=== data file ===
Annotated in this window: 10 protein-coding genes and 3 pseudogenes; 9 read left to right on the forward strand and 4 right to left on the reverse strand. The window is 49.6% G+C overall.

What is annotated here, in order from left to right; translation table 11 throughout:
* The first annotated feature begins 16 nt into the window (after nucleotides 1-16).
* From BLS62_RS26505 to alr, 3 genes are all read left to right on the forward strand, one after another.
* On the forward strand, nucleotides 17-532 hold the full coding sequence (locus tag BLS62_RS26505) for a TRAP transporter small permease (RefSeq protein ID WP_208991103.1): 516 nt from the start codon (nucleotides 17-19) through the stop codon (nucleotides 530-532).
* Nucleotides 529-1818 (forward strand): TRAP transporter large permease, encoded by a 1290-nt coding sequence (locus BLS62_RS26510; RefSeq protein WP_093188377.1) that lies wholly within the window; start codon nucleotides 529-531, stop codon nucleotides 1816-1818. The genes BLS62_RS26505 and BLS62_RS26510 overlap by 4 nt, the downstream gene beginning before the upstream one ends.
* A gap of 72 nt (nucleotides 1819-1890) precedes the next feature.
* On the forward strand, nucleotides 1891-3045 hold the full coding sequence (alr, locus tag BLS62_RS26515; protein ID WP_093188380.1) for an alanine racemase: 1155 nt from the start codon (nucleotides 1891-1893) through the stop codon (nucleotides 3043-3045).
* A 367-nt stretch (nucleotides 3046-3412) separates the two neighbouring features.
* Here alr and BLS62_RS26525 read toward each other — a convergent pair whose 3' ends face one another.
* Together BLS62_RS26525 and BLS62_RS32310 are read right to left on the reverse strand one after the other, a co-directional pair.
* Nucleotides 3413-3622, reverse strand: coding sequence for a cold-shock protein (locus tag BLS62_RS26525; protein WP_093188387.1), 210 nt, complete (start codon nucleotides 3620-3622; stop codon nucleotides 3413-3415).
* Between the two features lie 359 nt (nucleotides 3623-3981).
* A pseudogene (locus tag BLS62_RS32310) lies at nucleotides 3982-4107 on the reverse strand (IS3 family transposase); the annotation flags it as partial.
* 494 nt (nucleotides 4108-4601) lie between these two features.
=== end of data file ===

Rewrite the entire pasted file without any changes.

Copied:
Annotated in this window: 10 protein-coding genes and 3 pseudogenes; 9 read left to right on the forward strand and 4 right to left on the reverse strand. The window is 49.6% G+C overall.

What is annotated here, in order from left to right; translation table 11 throughout:
* The first annotated feature begins 16 nt into the window (after nucleotides 1-16).
* From BLS62_RS26505 to alr, 3 genes are all read left to right on the forward strand, one after another.
* On the forward strand, nucleotides 17-532 hold the full coding sequence (locus tag BLS62_RS26505) for a TRAP transporter small permease (RefSeq protein ID WP_208991103.1): 516 nt from the start codon (nucleotides 17-19) through the stop codon (nucleotides 530-532).
* Nucleotides 529-1818 (forward strand): TRAP transporter large permease, encoded by a 1290-nt coding sequence (locus BLS62_RS26510; RefSeq protein WP_093188377.1) that lies wholly within the window; start codon nucleotides 529-531, stop codon nucleotides 1816-1818. The genes BLS62_RS26505 and BLS62_RS26510 overlap by 4 nt, the downstream gene beginning before the upstream one ends.
* A gap of 72 nt (nucleotides 1819-1890) precedes the next feature.
* On the forward strand, nucleotides 1891-3045 hold the full coding sequence (alr, locus tag BLS62_RS26515; protein ID WP_093188380.1) for an alanine racemase: 1155 nt from the start codon (nucleotides 1891-1893) through the stop codon (nucleotides 3043-3045).
* A 367-nt stretch (nucleotides 3046-3412) separates the two neighbouring features.
* Here alr and BLS62_RS26525 read toward each other — a convergent pair whose 3' ends face one another.
* Together BLS62_RS26525 and BLS62_RS32310 are read right to left on the reverse strand one after the other, a co-directional pair.
* Nucleotides 3413-3622, reverse strand: coding sequence for a cold-shock protein (locus tag BLS62_RS26525; protein WP_093188387.1), 210 nt, complete (start codon nucleotides 3620-3622; stop codon nucleotides 3413-3415).
* Between the two features lie 359 nt (nucleotides 3623-3981).
* A pseudogene (locus tag BLS62_RS32310) lies at nucleotides 3982-4107 on the reverse strand (IS3 family transposase); the annotation flags it as partial.
* 494 nt (nucleotides 4108-4601) lie between these two features.